In 'retirement' I hope that both Dene and Andrea will, as Life Members, continue to maintain an interest in the goings on in the little blue shed (not that is has always been blue), but they will certainly maintain a sporting interest by following the fortunes of New Zealand and Christchurch rugby, and if they find a channel which carries Welsh rugby, Llanelli, at Parc y Scarletts.
We all owe them a great debt of gratitude!
Dene and Andrea have been part of DBSC, and part of its soul, since the 1980s - I don’t remember exactly when. I joined in that period and, in my memory, they have always been there. Dene was an aircraft engineer for Qantas - I remember that, during one of his few long absences from sailing and serving the Club, Qantas flew him to France for several months of an engineer’s training on a new aircraft that the airline was acquiring, probably an Airbus.
His skills were invaluable to the Club - if something needed fixing, do it now, do it well, fix it back to new or better. Dene’s focus was always on radios and response boats - two key parts of our safety and service infrastructure - but really he was the go-to Committee member for so much more; flags and sound signals and systems of doing things. Don Roach, during his long term as President, created the Rear Commodore position on the Management Committee for Dene, his contributions were recognised in the several traditions of recognition that the Club has developed. But his work for the Club continued long after Dene had earned the full swag of Club awards, and added enormously to the Club. Dene was a Laser sailor in the years I first knew him, an important member of a then-small fleet, but his contributions to the Club were multifaceted - he will be much missed, an extraordinary example-to-be-remembered of generous service.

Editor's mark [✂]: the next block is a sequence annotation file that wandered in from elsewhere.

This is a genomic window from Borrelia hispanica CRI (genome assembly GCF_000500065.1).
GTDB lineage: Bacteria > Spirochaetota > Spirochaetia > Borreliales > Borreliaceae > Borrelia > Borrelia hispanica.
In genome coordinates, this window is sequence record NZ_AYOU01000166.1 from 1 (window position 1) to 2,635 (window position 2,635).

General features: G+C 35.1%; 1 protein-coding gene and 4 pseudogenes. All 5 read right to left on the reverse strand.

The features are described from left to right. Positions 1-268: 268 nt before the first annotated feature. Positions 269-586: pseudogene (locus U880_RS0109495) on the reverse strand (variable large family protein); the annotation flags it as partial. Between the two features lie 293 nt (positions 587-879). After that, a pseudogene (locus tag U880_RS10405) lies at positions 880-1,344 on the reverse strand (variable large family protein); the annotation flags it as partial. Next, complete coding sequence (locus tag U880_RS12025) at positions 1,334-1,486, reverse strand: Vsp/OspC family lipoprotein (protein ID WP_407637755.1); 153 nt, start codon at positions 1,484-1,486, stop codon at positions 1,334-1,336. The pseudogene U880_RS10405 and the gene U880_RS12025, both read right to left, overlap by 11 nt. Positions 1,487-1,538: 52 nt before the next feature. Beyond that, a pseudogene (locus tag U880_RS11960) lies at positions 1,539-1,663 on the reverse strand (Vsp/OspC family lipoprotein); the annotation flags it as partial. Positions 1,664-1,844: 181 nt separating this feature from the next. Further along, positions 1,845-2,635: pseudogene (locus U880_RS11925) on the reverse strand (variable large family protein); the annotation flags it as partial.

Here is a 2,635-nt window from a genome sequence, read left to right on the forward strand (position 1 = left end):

Andrea quickly became a key member of the kiosk team. Occasionally, I have sailed from clubs where the sailing was fine but, while there was a kitchen, there were no volunteers; there was no hot soup after a cold southerly, nothing fresh, no service, no friendly face to chat to, no barbecues or free home-baked goodies (Andrea’s specialty), no one who remembered how I like my sandwich done. Andrea, with Shirley and Paul and all those who run the kiosk, create a ’shore base’ that is as important to the Club as anything else we do; providing not just the welcome of hot food, but an important presence on shore on which - in my time on response boats - I have come much to rely. Who’s ashore? who must we look out for? can you organise for someone or something to come out to the start boat? We have been lucky to have them.